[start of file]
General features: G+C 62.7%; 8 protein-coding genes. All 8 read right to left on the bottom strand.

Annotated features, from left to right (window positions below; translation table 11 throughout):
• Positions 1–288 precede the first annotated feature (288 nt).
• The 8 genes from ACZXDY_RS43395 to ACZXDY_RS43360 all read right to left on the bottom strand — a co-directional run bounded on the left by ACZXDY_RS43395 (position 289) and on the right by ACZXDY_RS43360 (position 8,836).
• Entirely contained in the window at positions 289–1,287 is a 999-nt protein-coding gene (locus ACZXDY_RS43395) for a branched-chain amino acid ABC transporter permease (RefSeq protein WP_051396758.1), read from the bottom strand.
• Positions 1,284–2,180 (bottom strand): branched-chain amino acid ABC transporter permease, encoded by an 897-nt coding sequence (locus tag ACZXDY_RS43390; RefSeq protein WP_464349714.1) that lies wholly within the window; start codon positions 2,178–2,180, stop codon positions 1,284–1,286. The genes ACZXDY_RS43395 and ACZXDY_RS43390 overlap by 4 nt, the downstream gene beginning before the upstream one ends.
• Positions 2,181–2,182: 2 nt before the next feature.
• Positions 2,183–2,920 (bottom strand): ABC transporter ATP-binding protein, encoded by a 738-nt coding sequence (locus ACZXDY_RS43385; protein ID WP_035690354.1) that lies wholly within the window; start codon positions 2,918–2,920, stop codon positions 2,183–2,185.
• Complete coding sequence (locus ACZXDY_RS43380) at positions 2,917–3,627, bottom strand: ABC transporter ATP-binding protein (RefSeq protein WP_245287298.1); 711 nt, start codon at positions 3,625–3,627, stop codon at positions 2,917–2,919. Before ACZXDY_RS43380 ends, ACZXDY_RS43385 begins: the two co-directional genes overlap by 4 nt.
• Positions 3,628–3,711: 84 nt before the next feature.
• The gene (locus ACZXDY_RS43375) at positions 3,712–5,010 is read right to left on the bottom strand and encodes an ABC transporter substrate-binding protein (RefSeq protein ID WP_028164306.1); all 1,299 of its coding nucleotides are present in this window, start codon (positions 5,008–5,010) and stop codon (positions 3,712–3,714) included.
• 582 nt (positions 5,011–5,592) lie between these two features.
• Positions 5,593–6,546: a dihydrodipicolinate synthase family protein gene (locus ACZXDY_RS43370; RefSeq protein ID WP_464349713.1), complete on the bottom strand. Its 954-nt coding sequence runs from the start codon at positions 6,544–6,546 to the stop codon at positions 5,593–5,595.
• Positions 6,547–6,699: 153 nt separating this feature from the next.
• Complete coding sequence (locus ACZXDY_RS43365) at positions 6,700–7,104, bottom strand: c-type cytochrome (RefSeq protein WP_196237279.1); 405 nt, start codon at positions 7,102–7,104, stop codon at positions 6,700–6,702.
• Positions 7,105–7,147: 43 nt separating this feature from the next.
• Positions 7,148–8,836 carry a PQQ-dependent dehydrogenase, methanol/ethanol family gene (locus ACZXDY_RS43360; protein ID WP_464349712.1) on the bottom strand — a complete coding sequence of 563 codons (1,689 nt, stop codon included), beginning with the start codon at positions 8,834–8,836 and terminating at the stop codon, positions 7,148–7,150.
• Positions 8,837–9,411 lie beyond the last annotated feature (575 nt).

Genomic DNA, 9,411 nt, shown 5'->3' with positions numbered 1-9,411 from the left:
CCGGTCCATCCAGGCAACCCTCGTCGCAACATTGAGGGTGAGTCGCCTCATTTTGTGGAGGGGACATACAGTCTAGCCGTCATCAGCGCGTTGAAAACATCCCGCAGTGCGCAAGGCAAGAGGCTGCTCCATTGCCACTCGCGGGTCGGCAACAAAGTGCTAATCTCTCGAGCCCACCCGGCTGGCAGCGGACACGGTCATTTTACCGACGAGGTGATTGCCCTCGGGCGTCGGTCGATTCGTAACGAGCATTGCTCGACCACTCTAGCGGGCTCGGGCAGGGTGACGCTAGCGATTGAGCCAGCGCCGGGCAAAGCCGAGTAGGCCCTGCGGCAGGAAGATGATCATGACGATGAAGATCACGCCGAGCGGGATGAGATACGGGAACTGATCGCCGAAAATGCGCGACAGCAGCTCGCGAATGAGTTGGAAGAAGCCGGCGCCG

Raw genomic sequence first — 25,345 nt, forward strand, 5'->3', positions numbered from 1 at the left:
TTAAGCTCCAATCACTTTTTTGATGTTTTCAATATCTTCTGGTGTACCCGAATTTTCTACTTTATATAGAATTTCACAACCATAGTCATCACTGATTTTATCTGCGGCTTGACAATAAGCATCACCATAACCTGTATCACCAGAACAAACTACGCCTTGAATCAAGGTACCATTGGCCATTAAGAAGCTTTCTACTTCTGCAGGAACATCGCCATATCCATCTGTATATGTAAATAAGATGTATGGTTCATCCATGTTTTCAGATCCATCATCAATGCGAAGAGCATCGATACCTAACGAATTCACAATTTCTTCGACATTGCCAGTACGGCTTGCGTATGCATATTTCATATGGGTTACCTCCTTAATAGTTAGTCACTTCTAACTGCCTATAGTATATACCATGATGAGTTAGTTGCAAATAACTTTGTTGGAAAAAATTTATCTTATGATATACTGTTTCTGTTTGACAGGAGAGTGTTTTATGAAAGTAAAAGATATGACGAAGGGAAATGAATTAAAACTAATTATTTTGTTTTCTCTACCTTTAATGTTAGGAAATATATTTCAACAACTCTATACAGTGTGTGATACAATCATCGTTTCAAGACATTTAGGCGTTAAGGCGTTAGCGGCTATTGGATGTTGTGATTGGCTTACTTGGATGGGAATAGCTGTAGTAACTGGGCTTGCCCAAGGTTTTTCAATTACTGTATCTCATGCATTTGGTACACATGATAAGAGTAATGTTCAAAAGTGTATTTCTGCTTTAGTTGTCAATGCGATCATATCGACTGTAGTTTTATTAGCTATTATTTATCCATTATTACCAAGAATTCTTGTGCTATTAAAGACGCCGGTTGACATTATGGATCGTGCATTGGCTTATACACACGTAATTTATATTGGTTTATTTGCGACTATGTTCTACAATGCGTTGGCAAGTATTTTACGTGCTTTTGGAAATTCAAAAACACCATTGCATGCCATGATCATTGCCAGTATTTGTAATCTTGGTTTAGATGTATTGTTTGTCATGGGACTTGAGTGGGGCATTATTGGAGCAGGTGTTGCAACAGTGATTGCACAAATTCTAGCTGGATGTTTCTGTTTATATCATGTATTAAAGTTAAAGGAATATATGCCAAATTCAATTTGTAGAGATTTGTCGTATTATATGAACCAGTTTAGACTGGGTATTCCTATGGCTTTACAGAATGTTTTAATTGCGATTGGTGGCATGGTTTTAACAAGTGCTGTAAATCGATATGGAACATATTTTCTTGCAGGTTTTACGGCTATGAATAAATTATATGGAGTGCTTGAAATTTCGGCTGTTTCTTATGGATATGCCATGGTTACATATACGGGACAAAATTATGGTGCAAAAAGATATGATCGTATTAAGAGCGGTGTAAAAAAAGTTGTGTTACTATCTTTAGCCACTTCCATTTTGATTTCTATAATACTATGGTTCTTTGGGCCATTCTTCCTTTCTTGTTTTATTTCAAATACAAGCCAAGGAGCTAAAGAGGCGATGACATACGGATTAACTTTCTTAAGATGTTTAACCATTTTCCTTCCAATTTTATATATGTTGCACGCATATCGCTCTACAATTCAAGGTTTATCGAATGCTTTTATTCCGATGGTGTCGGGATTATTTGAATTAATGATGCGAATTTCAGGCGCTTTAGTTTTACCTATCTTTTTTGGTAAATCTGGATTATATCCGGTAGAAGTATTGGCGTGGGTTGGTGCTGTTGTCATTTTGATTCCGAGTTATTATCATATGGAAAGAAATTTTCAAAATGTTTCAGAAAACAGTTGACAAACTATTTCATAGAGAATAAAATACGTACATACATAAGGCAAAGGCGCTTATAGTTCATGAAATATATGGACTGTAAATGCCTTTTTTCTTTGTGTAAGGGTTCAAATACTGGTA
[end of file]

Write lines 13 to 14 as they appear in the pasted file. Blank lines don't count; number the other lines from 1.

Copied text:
• Positions 5,593–6,546: a dihydrodipicolinate synthase family protein gene (locus ACZXDY_RS43370; RefSeq protein ID WP_464349713.1), complete on the bottom strand. Its 954-nt coding sequence runs from the start codon at positions 6,544–6,546 to the stop codon at positions 5,593–5,595.
• Positions 6,547–6,699: 153 nt separating this feature from the next.